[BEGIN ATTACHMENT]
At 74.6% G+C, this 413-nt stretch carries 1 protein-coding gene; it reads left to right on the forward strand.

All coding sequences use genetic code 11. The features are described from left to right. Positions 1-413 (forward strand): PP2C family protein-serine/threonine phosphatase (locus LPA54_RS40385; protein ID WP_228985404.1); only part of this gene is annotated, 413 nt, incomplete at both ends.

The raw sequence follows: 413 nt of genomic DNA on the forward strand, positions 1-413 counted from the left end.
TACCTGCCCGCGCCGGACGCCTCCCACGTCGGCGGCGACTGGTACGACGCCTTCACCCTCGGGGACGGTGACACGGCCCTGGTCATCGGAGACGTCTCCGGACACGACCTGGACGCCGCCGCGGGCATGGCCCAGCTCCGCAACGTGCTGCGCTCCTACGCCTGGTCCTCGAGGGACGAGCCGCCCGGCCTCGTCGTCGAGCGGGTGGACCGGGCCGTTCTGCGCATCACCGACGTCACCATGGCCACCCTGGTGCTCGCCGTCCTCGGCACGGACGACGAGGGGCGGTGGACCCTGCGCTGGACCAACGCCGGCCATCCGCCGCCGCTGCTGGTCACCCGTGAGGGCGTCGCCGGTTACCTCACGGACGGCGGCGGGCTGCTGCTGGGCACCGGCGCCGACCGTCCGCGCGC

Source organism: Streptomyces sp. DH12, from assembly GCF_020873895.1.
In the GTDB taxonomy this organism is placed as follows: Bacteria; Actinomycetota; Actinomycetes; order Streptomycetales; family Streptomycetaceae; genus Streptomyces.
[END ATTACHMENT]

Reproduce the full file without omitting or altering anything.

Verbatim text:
At 74.6% G+C, this 413-nt stretch carries 1 protein-coding gene; it reads left to right on the forward strand.

All coding sequences use genetic code 11. The features are described from left to right. Positions 1-413 (forward strand): PP2C family protein-serine/threonine phosphatase (locus LPA54_RS40385; protein ID WP_228985404.1); only part of this gene is annotated, 413 nt, incomplete at both ends.

The raw sequence follows: 413 nt of genomic DNA on the forward strand, positions 1-413 counted from the left end.
TACCTGCCCGCGCCGGACGCCTCCCACGTCGGCGGCGACTGGTACGACGCCTTCACCCTCGGGGACGGTGACACGGCCCTGGTCATCGGAGACGTCTCCGGACACGACCTGGACGCCGCCGCGGGCATGGCCCAGCTCCGCAACGTGCTGCGCTCCTACGCCTGGTCCTCGAGGGACGAGCCGCCCGGCCTCGTCGTCGAGCGGGTGGACCGGGCCGTTCTGCGCATCACCGACGTCACCATGGCCACCCTGGTGCTCGCCGTCCTCGGCACGGACGACGAGGGGCGGTGGACCCTGCGCTGGACCAACGCCGGCCATCCGCCGCCGCTGCTGGTCACCCGTGAGGGCGTCGCCGGTTACCTCACGGACGGCGGCGGGCTGCTGCTGGGCACCGGCGCCGACCGTCCGCGCGC

Source organism: Streptomyces sp. DH12, from assembly GCF_020873895.1.
In the GTDB taxonomy this organism is placed as follows: Bacteria; Actinomycetota; Actinomycetes; order Streptomycetales; family Streptomycetaceae; genus Streptomyces.